The Risks Of Driving With Auto Body Damage

Posted on: 2 July 2015

If you've been involved in an accident that seems to be nothing more than a few dents and bends in your car's body, there may be more problems than you think. Some dents may seem like mere cosmetic damage rather than something that affects driving, but there are some serious problems that can come from a vehicle damaged out of its proper shape. Before you continue driving without taking the car in for complete repairs, consider a few of the problems that could endanger your life and wallet.

Ignoring Resistance From Damage Can Be Costly

When your vehicle has more resistance (also known as drag) because of auto body damage, your vehicle has to work harder to maintain the same speed. The engine of your vehicle is designed to power a vehicle with a certain amount of demand, which changes because of the damage.

By moving forward with increased resistance, your vehicle's engine may consume fuel at a faster rate and may fail faster due to accelerated wear and tear. Keep that in mind if you're avoiding auto body repairs because of the cost, as you could be throwing away more money at the pump over time.

Dents in certain areas can also cause your vehicle to drift slightly in a certain direction. This also puts a small amount of extra stress on the vehicle, but the bigger problem is the traffic danger. If you're not paying attention or begin to lose focus during a long drive, you may drift into another lane and startle another driver. You may even hit another vehicle because of the drifting.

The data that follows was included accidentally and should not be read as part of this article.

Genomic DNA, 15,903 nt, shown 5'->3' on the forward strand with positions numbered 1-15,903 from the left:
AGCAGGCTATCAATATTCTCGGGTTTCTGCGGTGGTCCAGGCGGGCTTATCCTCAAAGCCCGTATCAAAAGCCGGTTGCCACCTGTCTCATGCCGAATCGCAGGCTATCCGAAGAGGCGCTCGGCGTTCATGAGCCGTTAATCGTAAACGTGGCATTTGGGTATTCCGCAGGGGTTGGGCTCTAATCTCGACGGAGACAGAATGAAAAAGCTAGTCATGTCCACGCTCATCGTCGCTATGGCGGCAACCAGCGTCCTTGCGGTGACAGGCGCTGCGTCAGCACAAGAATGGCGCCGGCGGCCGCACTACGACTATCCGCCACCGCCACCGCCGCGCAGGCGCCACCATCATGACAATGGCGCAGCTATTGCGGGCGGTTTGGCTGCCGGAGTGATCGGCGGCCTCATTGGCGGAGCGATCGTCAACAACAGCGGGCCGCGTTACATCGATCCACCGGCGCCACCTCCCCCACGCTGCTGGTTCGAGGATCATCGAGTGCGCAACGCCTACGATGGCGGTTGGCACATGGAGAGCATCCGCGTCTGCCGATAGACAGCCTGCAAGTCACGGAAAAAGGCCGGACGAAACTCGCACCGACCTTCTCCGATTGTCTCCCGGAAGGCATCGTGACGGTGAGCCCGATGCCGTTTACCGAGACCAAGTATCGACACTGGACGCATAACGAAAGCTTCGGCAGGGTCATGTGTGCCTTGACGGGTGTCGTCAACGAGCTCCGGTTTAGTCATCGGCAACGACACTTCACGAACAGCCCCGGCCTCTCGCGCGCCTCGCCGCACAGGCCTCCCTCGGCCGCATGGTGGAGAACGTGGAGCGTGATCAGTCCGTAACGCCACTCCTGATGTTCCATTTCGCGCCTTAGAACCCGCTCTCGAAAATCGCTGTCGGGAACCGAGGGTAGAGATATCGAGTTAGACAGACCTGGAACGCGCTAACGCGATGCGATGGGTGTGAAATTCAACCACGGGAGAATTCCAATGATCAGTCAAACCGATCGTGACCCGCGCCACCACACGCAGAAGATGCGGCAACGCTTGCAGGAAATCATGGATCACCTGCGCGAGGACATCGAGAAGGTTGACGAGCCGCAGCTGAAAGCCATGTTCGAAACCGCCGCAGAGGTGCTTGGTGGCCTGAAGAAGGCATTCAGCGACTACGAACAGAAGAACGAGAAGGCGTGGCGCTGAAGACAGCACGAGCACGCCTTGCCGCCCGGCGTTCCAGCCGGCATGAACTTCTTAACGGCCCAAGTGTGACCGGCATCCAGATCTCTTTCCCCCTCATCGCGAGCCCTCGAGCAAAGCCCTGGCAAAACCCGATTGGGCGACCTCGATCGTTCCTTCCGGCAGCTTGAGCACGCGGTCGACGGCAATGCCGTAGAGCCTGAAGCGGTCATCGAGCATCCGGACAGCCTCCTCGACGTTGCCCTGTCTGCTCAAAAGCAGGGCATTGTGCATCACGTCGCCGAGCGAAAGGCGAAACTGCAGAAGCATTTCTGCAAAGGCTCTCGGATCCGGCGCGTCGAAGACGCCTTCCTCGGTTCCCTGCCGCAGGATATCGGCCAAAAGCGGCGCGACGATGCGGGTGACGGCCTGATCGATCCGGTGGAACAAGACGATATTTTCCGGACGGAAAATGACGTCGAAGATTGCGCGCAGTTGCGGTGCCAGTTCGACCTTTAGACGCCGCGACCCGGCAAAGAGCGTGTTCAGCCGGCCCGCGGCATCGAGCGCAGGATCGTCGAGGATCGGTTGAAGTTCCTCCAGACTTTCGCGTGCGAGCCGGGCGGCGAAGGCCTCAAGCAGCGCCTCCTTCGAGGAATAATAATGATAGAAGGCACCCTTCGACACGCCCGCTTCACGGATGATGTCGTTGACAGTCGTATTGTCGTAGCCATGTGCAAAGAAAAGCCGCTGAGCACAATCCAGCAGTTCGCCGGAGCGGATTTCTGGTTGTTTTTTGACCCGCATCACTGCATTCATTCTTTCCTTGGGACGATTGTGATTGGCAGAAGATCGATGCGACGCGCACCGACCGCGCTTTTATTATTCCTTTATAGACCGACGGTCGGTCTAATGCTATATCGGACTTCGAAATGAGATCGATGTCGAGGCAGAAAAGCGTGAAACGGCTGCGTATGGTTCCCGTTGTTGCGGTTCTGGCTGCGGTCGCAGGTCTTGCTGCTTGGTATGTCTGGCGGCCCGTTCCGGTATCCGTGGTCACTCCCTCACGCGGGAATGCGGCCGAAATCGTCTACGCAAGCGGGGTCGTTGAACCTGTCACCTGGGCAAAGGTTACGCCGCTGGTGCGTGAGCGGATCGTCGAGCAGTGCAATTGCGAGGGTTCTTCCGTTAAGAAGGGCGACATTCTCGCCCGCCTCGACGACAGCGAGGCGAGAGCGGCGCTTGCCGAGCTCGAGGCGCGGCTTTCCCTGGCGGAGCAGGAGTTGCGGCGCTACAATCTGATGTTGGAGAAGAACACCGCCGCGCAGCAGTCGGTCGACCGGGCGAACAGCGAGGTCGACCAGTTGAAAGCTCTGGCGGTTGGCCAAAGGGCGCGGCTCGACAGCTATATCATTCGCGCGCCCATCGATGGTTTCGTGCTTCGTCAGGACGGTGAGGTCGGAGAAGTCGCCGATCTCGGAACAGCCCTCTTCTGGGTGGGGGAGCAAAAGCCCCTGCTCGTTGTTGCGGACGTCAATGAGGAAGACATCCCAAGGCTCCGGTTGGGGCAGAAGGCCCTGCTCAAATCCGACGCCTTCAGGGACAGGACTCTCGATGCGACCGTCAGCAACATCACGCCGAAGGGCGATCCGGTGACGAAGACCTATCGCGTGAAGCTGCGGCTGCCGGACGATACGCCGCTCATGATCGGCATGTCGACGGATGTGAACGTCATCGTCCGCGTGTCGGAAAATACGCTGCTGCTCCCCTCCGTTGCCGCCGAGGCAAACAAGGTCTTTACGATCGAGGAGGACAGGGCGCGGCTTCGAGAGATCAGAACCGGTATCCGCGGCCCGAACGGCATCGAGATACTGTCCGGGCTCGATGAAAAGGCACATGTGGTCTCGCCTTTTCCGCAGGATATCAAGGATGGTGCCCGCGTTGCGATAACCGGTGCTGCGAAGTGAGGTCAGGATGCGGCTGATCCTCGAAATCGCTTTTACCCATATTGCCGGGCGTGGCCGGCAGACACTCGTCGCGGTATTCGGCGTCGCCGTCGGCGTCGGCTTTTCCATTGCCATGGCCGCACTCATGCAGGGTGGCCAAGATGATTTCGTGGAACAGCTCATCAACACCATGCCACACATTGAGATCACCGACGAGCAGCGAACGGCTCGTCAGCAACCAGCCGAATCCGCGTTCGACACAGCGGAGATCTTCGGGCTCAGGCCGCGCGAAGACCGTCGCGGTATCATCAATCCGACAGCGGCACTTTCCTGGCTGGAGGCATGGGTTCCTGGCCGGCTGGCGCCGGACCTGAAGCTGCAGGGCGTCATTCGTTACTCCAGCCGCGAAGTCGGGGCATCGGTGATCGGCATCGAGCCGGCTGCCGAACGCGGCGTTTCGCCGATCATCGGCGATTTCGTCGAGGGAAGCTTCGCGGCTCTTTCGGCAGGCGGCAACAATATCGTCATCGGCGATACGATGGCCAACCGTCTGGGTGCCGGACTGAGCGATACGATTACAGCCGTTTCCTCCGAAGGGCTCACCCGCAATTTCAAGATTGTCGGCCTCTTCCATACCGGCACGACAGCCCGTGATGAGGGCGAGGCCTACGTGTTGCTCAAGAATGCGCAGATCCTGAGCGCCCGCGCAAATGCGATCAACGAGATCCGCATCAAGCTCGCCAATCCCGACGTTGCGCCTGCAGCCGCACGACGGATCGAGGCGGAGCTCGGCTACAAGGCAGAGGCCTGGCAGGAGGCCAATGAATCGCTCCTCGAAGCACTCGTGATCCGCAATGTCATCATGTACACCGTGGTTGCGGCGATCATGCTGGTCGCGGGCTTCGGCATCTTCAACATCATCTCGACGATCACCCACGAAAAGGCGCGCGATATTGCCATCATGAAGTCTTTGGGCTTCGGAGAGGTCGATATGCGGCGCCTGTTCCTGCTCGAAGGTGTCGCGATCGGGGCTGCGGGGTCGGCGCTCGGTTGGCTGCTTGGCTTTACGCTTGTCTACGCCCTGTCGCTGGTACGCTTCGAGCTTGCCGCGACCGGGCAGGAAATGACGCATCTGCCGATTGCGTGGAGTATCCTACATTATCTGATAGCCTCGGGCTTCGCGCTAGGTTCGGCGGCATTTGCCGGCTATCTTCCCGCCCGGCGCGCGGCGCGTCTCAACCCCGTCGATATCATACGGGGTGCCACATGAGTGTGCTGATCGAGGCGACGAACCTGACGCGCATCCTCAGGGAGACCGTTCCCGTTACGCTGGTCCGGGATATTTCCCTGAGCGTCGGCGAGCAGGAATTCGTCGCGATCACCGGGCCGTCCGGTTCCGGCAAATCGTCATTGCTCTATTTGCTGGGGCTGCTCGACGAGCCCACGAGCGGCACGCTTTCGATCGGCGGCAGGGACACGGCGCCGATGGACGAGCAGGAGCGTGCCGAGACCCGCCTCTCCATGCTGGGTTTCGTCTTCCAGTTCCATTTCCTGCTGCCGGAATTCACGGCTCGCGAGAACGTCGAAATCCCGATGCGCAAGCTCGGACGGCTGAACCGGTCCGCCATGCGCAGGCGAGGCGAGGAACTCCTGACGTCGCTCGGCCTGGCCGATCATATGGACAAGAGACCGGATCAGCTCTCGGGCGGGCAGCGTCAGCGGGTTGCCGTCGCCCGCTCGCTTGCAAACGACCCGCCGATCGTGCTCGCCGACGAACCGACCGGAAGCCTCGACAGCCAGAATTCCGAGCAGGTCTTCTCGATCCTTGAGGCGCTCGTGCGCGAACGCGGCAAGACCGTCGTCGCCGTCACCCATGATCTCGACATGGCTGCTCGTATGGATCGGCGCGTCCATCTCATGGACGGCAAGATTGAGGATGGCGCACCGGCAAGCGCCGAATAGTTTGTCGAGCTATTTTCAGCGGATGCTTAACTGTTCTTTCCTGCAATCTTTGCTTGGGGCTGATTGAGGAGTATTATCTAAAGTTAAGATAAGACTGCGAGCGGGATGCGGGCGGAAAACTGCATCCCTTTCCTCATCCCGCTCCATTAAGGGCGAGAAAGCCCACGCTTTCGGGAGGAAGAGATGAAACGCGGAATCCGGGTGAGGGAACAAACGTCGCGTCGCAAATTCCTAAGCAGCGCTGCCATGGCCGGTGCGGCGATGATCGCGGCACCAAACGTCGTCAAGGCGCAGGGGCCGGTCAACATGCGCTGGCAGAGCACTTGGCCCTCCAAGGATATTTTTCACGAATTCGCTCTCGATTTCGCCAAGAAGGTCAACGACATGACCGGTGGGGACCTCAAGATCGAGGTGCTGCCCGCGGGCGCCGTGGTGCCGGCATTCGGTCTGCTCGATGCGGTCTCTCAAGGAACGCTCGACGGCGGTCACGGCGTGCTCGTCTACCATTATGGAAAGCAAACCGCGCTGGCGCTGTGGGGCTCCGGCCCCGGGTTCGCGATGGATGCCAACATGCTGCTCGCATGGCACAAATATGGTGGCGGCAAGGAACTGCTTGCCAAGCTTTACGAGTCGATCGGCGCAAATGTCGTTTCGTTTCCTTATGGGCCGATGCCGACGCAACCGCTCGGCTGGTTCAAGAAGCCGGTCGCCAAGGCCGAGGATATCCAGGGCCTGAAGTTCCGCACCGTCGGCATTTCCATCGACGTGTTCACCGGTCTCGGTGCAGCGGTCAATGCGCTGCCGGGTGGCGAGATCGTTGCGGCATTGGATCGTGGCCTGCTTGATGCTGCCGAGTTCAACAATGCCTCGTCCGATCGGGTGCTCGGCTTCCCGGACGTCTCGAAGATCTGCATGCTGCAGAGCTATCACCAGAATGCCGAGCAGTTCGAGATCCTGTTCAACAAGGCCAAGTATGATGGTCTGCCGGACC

Resistance Is Fuel-Tied

A vehicle's body is designed to reduce resistance as much as possible. In order to drive forward efficiently, the wind must be directed around the vehicle instead of pushing directly into the vehicle' front and other surfaces.

To understand resistance, stick your hand outside of the car window the next time you're driving. Open your hand with your palm facing forward and feel the wind pushing back. The force pushing back against your hand is the air, and your hand is resisting the movement of the air.

By turning your hand sideways, you may notice that the resistance is less intense. Vehicle designers are constantly developing new ways to achieve similar or better results with a sleek, slender design.

When a vehicle is damaged, the crushed crumple zones and dents can become flat, forward-facing shapes that increase the resistance of your vehicle. Instead of risking personal injury or spending extra money at the gas station, contact an auto body repair professional like Bowling Green Lincoln Auto Sales to get the problem fixed as soon as possible.